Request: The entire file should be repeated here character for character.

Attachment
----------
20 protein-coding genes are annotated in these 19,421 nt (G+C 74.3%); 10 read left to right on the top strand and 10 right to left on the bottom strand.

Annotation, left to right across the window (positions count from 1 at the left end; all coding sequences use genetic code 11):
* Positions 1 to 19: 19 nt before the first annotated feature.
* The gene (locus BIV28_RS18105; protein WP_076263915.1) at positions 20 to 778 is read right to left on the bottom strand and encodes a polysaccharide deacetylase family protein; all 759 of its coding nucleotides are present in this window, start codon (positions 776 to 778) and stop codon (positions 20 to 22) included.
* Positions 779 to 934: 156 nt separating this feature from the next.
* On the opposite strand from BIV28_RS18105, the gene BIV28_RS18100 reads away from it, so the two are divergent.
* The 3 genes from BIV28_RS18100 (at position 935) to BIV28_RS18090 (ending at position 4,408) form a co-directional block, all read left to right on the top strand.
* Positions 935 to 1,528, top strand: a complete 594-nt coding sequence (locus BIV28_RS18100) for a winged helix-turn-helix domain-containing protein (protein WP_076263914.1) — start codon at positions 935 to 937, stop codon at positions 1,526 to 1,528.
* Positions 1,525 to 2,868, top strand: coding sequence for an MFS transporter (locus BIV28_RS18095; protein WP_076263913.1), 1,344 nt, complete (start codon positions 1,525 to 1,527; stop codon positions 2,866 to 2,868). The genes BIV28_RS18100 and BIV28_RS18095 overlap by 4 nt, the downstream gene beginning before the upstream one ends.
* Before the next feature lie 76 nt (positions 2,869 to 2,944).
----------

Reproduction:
20 protein-coding genes are annotated in these 19,421 nt (G+C 74.3%); 10 read left to right on the top strand and 10 right to left on the bottom strand.

Annotation, left to right across the window (positions count from 1 at the left end; all coding sequences use genetic code 11):
* Positions 1 to 19: 19 nt before the first annotated feature.
* The gene (locus BIV28_RS18105; protein WP_076263915.1) at positions 20 to 778 is read right to left on the bottom strand and encodes a polysaccharide deacetylase family protein; all 759 of its coding nucleotides are present in this window, start codon (positions 776 to 778) and stop codon (positions 20 to 22) included.
* Positions 779 to 934: 156 nt separating this feature from the next.
* On the opposite strand from BIV28_RS18105, the gene BIV28_RS18100 reads away from it, so the two are divergent.
* The 3 genes from BIV28_RS18100 (at position 935) to BIV28_RS18090 (ending at position 4,408) form a co-directional block, all read left to right on the top strand.
* Positions 935 to 1,528, top strand: a complete 594-nt coding sequence (locus BIV28_RS18100) for a winged helix-turn-helix domain-containing protein (protein WP_076263914.1) — start codon at positions 935 to 937, stop codon at positions 1,526 to 1,528.
* Positions 1,525 to 2,868, top strand: coding sequence for an MFS transporter (locus BIV28_RS18095; protein WP_076263913.1), 1,344 nt, complete (start codon positions 1,525 to 1,527; stop codon positions 2,866 to 2,868). The genes BIV28_RS18100 and BIV28_RS18095 overlap by 4 nt, the downstream gene beginning before the upstream one ends.
* Before the next feature lie 76 nt (positions 2,869 to 2,944).